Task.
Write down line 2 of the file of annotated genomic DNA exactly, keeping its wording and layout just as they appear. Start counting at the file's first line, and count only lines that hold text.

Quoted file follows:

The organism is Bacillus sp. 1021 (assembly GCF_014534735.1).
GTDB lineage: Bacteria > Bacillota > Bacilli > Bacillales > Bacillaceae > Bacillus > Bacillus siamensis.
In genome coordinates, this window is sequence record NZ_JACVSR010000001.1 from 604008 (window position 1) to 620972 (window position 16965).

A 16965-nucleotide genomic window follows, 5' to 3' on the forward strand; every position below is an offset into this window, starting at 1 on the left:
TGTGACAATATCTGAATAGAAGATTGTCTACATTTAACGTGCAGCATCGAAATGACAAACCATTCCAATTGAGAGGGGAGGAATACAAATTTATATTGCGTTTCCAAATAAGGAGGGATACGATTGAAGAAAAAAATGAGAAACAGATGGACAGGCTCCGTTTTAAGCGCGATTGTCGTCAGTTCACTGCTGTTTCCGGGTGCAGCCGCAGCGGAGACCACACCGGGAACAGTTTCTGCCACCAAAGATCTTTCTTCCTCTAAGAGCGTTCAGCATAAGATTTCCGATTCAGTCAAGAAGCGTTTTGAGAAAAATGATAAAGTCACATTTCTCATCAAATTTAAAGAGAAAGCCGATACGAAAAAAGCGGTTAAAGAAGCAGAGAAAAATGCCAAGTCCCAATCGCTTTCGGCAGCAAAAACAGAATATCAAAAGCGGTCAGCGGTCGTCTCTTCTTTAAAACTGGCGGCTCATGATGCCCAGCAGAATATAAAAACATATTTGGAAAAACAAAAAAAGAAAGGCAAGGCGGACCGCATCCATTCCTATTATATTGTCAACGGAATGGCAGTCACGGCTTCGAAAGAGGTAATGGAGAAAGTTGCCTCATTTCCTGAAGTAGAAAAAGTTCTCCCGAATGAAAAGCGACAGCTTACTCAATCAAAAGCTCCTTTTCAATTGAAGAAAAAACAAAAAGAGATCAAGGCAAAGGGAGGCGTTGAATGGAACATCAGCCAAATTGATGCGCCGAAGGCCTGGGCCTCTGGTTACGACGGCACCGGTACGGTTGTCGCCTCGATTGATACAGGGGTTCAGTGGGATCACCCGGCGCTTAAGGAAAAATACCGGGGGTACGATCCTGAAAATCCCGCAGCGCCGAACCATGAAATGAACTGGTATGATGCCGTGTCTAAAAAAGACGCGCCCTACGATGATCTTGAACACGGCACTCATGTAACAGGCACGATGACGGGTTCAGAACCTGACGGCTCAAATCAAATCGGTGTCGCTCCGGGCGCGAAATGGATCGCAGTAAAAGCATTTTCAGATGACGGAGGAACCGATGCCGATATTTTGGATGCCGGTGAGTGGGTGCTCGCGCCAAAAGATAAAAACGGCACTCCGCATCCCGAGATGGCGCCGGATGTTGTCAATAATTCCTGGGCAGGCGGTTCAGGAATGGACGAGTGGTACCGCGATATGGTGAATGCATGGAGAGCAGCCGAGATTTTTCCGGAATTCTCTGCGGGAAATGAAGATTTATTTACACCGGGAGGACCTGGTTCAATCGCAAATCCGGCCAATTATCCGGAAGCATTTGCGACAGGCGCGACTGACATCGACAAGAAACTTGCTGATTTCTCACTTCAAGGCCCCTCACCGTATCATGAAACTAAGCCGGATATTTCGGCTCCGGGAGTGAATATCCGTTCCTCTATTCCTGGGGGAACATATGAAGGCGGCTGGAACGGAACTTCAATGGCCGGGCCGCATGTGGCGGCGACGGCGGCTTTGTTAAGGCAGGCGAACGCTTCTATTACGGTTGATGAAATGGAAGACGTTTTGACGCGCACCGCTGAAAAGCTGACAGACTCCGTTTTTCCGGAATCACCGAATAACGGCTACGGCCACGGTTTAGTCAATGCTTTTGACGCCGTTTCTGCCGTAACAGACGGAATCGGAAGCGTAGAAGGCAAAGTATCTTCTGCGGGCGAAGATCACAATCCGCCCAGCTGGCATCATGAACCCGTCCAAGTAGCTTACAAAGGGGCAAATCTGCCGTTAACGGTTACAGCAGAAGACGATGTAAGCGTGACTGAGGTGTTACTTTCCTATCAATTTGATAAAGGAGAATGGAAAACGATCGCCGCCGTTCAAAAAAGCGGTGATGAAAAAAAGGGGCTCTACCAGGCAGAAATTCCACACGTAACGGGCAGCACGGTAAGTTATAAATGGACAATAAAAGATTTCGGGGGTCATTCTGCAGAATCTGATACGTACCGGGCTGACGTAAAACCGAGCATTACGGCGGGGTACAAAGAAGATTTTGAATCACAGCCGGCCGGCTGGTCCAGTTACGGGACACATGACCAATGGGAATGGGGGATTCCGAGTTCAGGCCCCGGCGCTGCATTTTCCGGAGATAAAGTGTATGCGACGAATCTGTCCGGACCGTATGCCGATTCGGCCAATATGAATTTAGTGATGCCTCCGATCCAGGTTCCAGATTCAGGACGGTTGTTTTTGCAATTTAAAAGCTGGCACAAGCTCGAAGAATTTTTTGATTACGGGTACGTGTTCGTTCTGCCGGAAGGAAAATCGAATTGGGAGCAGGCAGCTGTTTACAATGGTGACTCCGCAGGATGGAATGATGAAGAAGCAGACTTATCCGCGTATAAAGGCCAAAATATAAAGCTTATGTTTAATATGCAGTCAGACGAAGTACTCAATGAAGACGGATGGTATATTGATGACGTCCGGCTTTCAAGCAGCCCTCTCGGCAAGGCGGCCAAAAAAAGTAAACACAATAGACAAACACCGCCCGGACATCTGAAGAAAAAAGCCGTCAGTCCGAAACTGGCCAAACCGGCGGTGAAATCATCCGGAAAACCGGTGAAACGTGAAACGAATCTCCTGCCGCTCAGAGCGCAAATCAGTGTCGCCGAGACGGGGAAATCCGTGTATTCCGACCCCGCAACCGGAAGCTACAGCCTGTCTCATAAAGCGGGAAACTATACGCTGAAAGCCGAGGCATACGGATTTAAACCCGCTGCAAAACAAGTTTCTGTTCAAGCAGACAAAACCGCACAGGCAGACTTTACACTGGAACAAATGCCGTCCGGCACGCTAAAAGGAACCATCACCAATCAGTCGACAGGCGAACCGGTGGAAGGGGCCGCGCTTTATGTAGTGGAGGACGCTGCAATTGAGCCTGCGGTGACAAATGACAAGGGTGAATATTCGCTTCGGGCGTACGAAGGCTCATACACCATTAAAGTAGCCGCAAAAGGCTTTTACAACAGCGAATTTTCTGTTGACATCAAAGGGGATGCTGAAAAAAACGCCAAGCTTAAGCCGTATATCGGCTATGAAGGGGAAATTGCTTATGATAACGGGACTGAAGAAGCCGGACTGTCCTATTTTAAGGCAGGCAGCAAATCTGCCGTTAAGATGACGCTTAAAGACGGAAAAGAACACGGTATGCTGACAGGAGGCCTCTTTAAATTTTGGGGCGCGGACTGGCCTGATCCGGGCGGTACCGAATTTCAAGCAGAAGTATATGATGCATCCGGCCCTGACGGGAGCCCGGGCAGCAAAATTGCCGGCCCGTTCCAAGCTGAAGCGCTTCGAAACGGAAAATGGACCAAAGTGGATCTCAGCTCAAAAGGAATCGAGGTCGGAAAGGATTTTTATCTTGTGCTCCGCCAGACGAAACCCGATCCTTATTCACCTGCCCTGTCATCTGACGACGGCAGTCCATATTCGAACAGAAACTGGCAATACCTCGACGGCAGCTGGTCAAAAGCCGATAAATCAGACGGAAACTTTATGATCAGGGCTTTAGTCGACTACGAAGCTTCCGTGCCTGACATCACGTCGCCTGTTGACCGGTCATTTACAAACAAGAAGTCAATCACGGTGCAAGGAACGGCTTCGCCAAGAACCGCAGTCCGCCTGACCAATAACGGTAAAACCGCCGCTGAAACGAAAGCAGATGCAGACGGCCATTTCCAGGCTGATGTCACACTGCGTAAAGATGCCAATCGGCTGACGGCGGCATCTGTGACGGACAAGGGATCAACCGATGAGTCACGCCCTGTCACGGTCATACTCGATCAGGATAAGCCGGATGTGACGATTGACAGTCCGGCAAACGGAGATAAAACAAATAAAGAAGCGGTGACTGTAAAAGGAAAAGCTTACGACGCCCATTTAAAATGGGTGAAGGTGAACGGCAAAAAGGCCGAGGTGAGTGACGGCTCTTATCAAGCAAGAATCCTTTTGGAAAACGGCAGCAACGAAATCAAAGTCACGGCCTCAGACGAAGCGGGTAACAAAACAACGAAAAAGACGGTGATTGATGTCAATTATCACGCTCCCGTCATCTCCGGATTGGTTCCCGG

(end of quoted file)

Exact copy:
GTDB lineage: Bacteria > Bacillota > Bacilli > Bacillales > Bacillaceae > Bacillus > Bacillus siamensis.